Ehrt Lab & Schnappinger Lab

Schnappinger Lab

Schnappinger Lab Research


A central goal of our lab is to facilitate the development of new medicines for the treatment and prevention of Tuberculosis (TB). TB is an infectious disease caused by the bacterium Mycobacterium tuberculosis (Mtb), a pathogen that is probably as old as the human species and still claims millions of lives each year.

We began our drug-discovery related work with developing a regulatory system that allows us to turn Mtb genes on and off, both in vitro and during infections (1,2). Since its publication in 2005, this system has been refined (3,4) and used by us and others to evaluate dozens of Mtb gene products as new targets for TB drug development (for a few recent examples see references 5-10). This work has been highlighted and commented on by others, for example in Nature Reviews Drug Discovery (11), PNAS (12), the NIAID blog (13), and the LA Times (14). In related work we apply partial gene silencing, resulting in conditional hypomorphs, to specifically sensitize Mtb to inhibitors of the protein of interest. We first used this principle to study Mtb’s thioredoxin reductase (15) and, more recently, helped to apply this approach to over 100 Mtb genes (16).

Drug development requires a broad spectrum of expertise and techniques. Our work in this area therefore includes close collaborations with the labs led by Courtney Aldrich (University of Minnesota), Clifton Barry III (NIH), Veronique Dartois (Center for Discovery and Innovation), Deborah Hung (Broad Institute), Sabine Ehrt (Weill Cornell), Valerie Mizrahi (University of Cape Town), Carl Nathan (Weill Cornell), Kyu Rhee (Weill Cornell), Jeremy Rock (Rockefeller University), Eric Rubin (Harvard University), Christopher Sassetti (University of Massachusetts) and several pharmaceutical companies that participate in the TB Drug Accelerator program (17).

Our biology-centric projects are frequently motivated by genes and pathways we initially studied due to their potential relevance for drug development. For example, we first got interested in biotin metabolism due to Mtb’s susceptibility to inhibition of biotin-dependent enzymes (18). We then determined the consequences of inhibiting different Mtb enzymes required for protein biotinylation in vitro and during infection (9, 19). In ongoing work, we are studying the transcriptomic responses to inhibition of biotin deprivation in Mtb and M. smegmatis, the mechanism of biotin-starvation induced cell death, the accessory factors required to convert dethiobiotin into biotin, biotin import, and the host defense mechanisms that cause killing of biotin auxotrophs in mice.

In more recent and currently unpublished work, we began to use our genetic tools to also help with the development of effective vaccines to prevent pulmonary TB in adults. Our specific goals are to (i) improve safety of the widely used vaccine M. bovis BCG to allow its use for alternative routes of vaccination in humans, and (ii) to construct conditionally replicating Mtb strains that are safe enough for human challenge studies. We pursue these goals in collaboration with Sabine Ehrt (Weill Cornell), JoAnne Flynn (University of Pittsburgh), Sarah Fortune (Harvard University), Eric Rubin (Harvard University) and Robert Seder (NIH).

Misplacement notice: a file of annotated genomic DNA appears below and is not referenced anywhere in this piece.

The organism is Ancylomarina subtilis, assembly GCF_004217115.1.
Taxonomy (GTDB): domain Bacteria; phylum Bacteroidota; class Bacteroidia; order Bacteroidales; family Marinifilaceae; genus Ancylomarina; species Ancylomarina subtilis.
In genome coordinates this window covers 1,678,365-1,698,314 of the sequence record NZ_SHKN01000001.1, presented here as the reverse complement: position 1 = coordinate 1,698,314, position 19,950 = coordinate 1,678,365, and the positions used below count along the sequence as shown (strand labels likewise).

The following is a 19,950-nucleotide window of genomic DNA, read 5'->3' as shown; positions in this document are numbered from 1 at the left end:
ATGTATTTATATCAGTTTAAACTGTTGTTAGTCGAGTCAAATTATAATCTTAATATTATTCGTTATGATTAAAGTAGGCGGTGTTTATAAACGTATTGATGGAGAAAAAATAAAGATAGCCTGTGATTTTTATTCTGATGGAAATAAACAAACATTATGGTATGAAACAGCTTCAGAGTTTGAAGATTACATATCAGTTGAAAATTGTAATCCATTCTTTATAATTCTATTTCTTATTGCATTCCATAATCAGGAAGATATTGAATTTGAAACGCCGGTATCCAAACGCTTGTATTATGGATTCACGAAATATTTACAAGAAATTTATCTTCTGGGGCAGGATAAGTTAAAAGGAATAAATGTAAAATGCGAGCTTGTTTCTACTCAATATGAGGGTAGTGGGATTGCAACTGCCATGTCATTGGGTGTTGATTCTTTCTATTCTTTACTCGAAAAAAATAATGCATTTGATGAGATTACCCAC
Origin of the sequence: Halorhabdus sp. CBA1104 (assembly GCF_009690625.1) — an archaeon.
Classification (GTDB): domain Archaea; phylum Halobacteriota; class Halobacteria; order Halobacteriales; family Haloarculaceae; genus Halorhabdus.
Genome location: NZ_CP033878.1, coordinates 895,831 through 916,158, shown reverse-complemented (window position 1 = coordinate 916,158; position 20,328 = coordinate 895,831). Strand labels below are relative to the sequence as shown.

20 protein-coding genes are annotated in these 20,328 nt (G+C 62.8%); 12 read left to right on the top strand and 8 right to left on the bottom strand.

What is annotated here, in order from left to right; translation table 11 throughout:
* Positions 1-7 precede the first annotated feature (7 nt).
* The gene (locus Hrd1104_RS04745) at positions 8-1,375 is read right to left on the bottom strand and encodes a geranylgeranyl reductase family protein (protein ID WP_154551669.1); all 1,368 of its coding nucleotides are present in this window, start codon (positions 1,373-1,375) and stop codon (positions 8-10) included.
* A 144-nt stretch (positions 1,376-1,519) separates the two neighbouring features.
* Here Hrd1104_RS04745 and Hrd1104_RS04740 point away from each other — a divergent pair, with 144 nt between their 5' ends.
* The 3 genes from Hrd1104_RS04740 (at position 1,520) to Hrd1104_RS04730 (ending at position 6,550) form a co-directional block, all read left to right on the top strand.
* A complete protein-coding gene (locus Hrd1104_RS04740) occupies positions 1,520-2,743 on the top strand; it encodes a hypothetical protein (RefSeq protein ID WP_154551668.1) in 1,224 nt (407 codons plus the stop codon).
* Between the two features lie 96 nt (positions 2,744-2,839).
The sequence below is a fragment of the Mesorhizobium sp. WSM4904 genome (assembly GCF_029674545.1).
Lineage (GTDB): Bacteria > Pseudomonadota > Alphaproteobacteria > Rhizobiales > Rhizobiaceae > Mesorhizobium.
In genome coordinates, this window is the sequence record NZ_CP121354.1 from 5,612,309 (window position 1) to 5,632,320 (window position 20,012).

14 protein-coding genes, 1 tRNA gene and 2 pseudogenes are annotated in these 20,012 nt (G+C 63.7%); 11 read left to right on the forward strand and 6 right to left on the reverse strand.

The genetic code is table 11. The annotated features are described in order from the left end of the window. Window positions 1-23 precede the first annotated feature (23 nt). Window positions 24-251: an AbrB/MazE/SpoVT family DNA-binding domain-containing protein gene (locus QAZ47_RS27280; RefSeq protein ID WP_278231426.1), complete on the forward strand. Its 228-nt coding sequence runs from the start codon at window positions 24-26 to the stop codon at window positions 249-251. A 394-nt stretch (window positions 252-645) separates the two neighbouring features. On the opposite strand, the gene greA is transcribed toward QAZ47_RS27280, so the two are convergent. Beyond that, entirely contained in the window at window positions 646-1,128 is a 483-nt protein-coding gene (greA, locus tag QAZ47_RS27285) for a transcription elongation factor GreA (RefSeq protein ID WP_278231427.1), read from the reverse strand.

1.         Ehrt, S., et al. Controlling gene expression in mycobacteria with anhydrotetracycline and Tet repressor. Nucleic Acids Research 33, e21 (2005).
2.         Gandotra, S., Schnappinger, D., Monteleone, M., Hillen, W. & Ehrt, S. In vivo gene silencing identifies the Mycobacterium tuberculosis proteasome as essential for the bacteria to persist in mice. Nature Medicine 13, 1515-1520 (2007).
3.         Kim, J.H., et al. A genetic strategy to identify targets for the development of drugs that prevent bacterial persistence. Proceedings of the National Academy of Sciences of the United States of America 110, 19095-19100 (2013)
4.         Klotzsche, M., Ehrt, S. & Schnappinger, D. Improved tetracycline repressors for gene silencing in mycobacteria. Nucleic acids research 37, 1778-1788 (2009).
5.         Botella, L., Vaubourgeix, J., Livny, J. & Schnappinger, D. Depleting Mycobacterium tuberculosis of the transcription termination factor Rho causes pervasive transcription and rapid death. Nat Commun 8, 14731 (2017).
6.         Evans, J.C., et al. Validation of CoaBC as a Bactericidal Target in the Coenzyme A Pathway of Mycobacterium tuberculosis. ACS Infect Dis 2, 958-968 (2016).
7.    Lin, K., et al. Mycobacterium tuberculosis Thioredoxin Reductase Is Essential for Thiol Redox Homeostasis but Plays a Minor Role in Antioxidant Defense. PLoS pathogens 12, e1005675 (2016).
8.         Puckett, S., et al. Glyoxylate detoxification is an essential function of malate synthase required for carbon assimilation in Mycobacterium tuberculosis. Proceedings of the National Academy of Sciences of the United States of America 114, E2225-E2232 (2017).
9.         Tiwari, D., et al. Targeting protein biotinylation enhances tuberculosis chemotherapy. Sci Transl Med 10(2018).
10.      Li, W., et al. Therapeutic Potential of the Mycobacterium tuberculosis Mycolic Acid Transporter, MmpL3. Antimicrob Agents Chemother 60, 5198-5207 (2016).
11.      Kahrstrom, C.T. Antibacterial drugs: Persisters come under fire. Nat Rev Drug Discov 13, 18-19 (2014).
15.      Lin, K., et al. Mycobacterium tuberculosis Thioredoxin Reductase Is Essential for Thiol Redox Homeostasis but Plays a Minor Role in Antioxidant Defense. PLoS Pathogens 12, e1005675 (2016).
18.      Duckworth, B.P., et al. Bisubstrate adenylation inhibitors of biotin protein ligase from Mycobacterium tuberculosis. Chemistry & biology 18, 1432-1441 (2011).
19.      Woong Park, S., et al. Evaluating the sensitivity of Mycobacterium tuberculosis to biotin deprivation using regulated gene expression. PLoS Pathogens 7, e1002264 (2011).